Casualties From the Battle Over PTSD

Pvt. Jacob Burgoyne was diagnosed with post-traumatic stress disorder and ordered to a psychiatric facility, but the Army sent him home instead. Shortly thereafter, Burgoyne stabbed a fellow soldier 32 times and set his body aflame because, he said, “that’s how we disposed of bodies in Iraq.”

After months of investigation, reporter Mark Boal, who wrote about the above story in Playboy magazine, discovered that doctors are under pressure to limit mental health diagnoses and treatment in order to satisfy political, budgetary and manpower concerns.


As it turns out, Burgoyne had not been evacuated to Germany as Koroll had ordered. According to Koroll, a colonel in Burgoyne’s command pressured the hospital to allow Burgoyne to return to America with his unit, the Third Infantry Division, which was to be one of the first units lionized for its heroism in leading the fight north to Baghdad. “He’s a hero. He should be with his men” is how Koroll remembers the explanation coming down to him. After he returned to Georgia, Burgoyne, according to his mother, spent a few minutes in an Army hospital, spoke briefly to an Army psychiatrist and then was released from medical supervision. Exactly two days later Burgoyne attacked a fellow soldier in the woods near Fort Benning, Georgia, killing him with 32 stab wounds from a three-inch blade and then burning his body with lighter fluid, because, as he explained at his subsequent murder trial, “that’s how we disposed of bodies in Iraq.”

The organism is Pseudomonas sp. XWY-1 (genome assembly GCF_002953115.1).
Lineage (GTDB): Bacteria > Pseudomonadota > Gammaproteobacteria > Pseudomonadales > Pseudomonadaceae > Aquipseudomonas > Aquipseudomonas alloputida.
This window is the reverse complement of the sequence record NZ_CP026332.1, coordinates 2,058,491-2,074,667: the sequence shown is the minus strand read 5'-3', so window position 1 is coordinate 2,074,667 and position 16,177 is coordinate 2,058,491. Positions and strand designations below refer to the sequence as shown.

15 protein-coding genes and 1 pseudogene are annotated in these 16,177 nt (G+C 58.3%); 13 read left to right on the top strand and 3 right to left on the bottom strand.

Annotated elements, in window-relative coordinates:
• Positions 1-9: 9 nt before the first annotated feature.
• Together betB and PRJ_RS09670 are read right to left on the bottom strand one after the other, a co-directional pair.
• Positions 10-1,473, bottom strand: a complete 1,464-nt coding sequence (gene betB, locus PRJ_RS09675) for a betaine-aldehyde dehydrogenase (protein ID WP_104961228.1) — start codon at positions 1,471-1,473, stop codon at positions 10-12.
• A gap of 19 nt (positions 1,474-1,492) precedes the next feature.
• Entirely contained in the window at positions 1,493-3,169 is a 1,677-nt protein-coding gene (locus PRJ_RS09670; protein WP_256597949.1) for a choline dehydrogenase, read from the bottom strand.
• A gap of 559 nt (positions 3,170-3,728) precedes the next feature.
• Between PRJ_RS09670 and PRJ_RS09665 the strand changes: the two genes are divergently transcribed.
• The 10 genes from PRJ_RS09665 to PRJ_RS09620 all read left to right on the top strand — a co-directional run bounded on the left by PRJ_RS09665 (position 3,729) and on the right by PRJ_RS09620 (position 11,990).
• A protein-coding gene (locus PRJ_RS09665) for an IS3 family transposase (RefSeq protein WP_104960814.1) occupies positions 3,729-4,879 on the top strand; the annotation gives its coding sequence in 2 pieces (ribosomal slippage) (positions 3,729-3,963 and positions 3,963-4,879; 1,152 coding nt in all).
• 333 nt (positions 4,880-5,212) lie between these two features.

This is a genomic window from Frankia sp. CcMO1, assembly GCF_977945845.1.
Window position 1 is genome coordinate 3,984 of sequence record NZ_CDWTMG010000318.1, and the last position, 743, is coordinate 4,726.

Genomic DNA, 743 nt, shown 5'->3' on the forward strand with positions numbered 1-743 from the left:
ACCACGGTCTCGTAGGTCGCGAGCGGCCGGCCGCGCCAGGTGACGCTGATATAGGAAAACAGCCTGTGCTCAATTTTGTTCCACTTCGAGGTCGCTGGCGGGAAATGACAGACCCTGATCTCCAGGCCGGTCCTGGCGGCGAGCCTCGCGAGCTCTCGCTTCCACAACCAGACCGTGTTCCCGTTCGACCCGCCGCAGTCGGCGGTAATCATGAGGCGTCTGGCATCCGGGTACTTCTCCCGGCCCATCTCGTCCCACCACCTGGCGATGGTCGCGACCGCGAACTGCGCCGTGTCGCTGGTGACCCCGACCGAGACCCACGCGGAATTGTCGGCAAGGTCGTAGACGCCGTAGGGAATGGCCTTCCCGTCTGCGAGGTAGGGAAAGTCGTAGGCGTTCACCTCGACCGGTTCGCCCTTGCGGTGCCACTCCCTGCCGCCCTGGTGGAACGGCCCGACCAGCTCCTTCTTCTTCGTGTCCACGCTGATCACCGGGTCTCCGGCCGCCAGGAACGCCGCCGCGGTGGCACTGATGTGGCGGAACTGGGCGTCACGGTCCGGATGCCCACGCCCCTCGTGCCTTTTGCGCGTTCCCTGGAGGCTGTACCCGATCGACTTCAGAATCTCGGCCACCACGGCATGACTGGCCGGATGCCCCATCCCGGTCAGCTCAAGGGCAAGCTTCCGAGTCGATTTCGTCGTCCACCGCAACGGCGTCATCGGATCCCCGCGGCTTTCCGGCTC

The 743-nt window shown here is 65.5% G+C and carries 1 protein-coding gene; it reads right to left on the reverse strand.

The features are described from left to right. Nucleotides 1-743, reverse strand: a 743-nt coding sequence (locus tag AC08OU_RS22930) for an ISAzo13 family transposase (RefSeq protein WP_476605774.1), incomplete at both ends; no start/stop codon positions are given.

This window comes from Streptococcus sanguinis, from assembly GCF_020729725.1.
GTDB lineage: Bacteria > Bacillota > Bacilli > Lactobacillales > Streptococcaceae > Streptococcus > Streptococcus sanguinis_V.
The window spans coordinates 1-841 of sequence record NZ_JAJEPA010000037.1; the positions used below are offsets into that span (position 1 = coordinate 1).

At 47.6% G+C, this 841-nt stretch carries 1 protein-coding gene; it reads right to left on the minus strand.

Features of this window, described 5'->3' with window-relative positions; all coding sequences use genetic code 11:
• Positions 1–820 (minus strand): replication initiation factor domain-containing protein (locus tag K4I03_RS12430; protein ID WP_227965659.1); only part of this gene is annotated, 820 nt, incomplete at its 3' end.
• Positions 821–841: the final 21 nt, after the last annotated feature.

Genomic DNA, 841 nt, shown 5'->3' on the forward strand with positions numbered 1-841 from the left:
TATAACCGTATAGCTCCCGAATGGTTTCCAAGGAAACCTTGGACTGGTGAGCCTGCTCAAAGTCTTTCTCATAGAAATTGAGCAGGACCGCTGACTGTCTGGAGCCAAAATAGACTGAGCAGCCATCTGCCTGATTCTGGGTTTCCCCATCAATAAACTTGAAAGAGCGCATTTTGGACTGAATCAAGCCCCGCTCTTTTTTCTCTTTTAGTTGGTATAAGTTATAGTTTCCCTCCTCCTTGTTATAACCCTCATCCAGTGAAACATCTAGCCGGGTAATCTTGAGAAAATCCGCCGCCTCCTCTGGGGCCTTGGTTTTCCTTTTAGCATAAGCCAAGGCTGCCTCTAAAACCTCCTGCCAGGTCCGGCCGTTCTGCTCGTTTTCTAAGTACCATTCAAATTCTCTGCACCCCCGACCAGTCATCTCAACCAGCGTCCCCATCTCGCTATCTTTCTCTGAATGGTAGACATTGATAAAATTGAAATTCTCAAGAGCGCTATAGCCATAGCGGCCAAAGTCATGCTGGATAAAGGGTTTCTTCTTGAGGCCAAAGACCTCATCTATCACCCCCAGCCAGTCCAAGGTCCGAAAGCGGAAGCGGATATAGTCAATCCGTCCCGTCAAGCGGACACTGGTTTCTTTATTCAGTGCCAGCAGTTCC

“Basically they told him to go out and have a few beers and he’d feel better,” says Koroll. “Well, that’s what he did. But he didn’t feel better, apparently, because he stabbed someone to death.” Standing up as he makes his point, he adds, “It’s just a disgrace. The military failed.”

Koroll is a big guy, six-foot-four, easily over 250 pounds, with a large head and a strong, jutting jaw. He was a linebacker in high school on a championship team, and with the weight he’s put on since then, he looks as if he’d be even harder to push around now.

“That guy Burgoyne had a textbook case of PTSD, and he was supposed to go to the hospital,” he says over his shoulder. “I signed the evac order with my own hand. What the hell happened?”

Koroll couldn’t have known it at the time, but while he was in Kuwait, PTSD had become a political football, a surrogate in the larger debate over the Iraqi conflict. The powers that be in the Department of Defense were waging a quiet war against the very concept of PTSD.

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